Focus on what YOU can do to be proactive in spotting suspicious behavior. During passing periods, if you stay at your desk catching up instead of doing hall duty, you might miss seeing or hearing something that could lead to preventing a dangerous situation before it starts. The same spirit applies in the lunch room, during assemblies, etc.
     
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  13. a2z

    a2z Maven

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    May 19, 2018

    The post about cutting in line got me thinking even more about bullying. Decades ago kids could stand up to a bully and the school would turn a blind eye because they knew the only way to stop a bully was to stand up to them and sadly it might mean doing so by more than words. There would be no "assault or violent" marks in a transcript that would go on to a college. There would rarely be any police intervention.

    Now we have an environment where we have all of these anti-bullying programs that really give kids no recourse or no real way to stop the bullying. Sure, tell the teacher, who in many cases doesn't want to hear it, and the bullying just gets worse because it is never really take care of. They don't see it, they don't hear it, and they can't do much. If the bullied does react by fighting back, there goes their chances for getting into a good school with an assault on their transcript. There goes their chance to participate in school activities. Since they threw the first punch, the bully usually gets the least of the punishment.

    Add to that teachers who bully and co-workers who sit idly by and say nothing because it isn't their "place".

    I don't advocate violence, but I hate to say it, unless schools are going to remove the bullies, sometimes that is the only option. A little school yard scuffle is better than gunned down students.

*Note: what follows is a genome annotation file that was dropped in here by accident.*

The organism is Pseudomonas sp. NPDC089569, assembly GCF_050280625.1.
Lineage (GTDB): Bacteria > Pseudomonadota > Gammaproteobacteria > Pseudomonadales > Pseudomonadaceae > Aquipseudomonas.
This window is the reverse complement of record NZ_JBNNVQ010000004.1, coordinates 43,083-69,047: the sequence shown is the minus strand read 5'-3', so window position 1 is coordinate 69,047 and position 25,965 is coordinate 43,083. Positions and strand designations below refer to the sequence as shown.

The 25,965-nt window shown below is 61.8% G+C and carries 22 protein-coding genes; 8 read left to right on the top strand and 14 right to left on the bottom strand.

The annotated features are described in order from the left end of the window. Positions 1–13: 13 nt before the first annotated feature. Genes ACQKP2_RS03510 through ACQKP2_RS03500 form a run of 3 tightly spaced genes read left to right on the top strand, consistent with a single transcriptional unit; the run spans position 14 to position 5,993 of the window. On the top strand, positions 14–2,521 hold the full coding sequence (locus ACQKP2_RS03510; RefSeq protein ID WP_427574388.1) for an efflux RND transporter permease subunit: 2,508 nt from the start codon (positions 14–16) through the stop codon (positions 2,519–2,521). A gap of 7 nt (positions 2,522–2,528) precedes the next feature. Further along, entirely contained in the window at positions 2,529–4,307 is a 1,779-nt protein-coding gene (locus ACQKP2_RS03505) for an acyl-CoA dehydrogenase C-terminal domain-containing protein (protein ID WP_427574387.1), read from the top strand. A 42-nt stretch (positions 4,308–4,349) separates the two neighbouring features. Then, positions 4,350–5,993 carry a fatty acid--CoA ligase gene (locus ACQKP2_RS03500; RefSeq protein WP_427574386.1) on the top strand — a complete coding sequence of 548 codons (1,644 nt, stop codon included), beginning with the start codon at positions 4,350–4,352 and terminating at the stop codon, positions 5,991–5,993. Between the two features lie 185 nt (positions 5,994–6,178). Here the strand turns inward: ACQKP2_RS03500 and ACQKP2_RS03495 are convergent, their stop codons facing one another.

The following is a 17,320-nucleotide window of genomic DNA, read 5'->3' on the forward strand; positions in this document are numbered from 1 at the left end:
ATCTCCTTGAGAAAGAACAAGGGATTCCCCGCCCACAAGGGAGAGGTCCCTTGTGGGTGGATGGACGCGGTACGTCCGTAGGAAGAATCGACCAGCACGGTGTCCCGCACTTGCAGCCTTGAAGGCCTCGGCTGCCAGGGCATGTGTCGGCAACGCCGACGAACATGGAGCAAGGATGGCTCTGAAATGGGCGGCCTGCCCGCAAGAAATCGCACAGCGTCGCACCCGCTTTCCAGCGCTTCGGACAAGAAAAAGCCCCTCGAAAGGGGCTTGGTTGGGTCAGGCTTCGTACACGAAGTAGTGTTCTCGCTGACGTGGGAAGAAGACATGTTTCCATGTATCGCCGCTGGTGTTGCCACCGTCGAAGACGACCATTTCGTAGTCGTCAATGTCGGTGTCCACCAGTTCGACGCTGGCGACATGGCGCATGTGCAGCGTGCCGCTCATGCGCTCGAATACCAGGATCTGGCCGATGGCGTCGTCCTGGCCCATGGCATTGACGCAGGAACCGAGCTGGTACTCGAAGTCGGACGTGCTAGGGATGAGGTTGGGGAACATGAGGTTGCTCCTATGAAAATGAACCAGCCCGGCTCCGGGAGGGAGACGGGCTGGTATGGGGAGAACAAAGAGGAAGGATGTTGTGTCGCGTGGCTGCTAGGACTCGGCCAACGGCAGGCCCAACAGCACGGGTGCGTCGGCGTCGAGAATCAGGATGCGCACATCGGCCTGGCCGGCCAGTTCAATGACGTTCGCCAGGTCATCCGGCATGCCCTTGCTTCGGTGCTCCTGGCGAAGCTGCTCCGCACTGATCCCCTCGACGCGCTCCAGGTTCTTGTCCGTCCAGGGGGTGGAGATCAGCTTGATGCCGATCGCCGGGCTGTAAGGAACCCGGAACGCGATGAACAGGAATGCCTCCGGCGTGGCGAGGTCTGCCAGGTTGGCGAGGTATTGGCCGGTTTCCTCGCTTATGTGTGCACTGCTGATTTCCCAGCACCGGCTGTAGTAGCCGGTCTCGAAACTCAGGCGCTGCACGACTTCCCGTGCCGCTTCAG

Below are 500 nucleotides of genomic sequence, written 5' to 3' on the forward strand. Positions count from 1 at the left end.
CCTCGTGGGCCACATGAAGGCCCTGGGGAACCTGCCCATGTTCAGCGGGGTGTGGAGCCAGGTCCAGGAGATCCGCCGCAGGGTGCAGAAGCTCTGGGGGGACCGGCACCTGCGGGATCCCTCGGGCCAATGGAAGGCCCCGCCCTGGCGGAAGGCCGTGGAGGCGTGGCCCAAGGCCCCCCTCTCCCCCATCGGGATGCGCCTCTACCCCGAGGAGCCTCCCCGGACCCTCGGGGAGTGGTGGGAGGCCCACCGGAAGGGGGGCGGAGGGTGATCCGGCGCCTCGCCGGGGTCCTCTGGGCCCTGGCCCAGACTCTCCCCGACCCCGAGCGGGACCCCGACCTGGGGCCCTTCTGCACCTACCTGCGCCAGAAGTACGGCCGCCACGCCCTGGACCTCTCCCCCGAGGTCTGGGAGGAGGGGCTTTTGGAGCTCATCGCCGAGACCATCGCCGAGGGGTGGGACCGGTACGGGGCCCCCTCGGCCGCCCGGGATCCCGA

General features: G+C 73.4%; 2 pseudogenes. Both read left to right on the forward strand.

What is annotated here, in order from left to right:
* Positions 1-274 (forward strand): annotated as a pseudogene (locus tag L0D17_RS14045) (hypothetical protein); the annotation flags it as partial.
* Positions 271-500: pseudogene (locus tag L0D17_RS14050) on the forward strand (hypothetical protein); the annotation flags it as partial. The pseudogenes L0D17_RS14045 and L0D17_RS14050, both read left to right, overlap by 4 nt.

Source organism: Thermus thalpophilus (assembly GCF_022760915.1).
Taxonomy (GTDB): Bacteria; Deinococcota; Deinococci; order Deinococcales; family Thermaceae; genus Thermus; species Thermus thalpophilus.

14. Been There

    Been There Habitué

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    May 19, 2018

    I just realized that teachers often submit posts to this forum asking for help with difficult co-workers who bully others. Even as adults, many people have never learned how to effectively respond to a bully and are often at a total loss as to what to do - not much different than what goes on among children in the playground. In days gone by, we were encourged/allowed to use common sense to resolve interpersonal differences au naturel, without any concern for what was PC. Now, everything is out of wack and no one seems to know what to do anymore!
     
  15. Obadiah

    Obadiah Groupie

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    May 20, 2018

    I am in complete agreement with your observation and thoughts. Although not widely reported in national news, from local stories, it appears that many tragedies have been prevented due to such diligence. Statistically, it seems that only a small percentage of teenagers would commit a shooting or other severe act of violence, but on the other hand, it only takes 1 person to cause a disaster. According to Wikipedia, school shootings have been occurring as early as 1764, but only recently at such a tremendous number. That surprised me too, that the shooter was advertising violence with a shirt proclaiming "Born to kill." Wearing a shirt that essentially says, "Hey, I might have a problem," makes me wonder if anyone checked on the student to see if help was needed. He says he had a story to tell, well, what if his story was told before the shootings.
     
    Last edited: May 20, 2018
  16. GPC0321

    GPC0321 Companion

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    May 20, 2018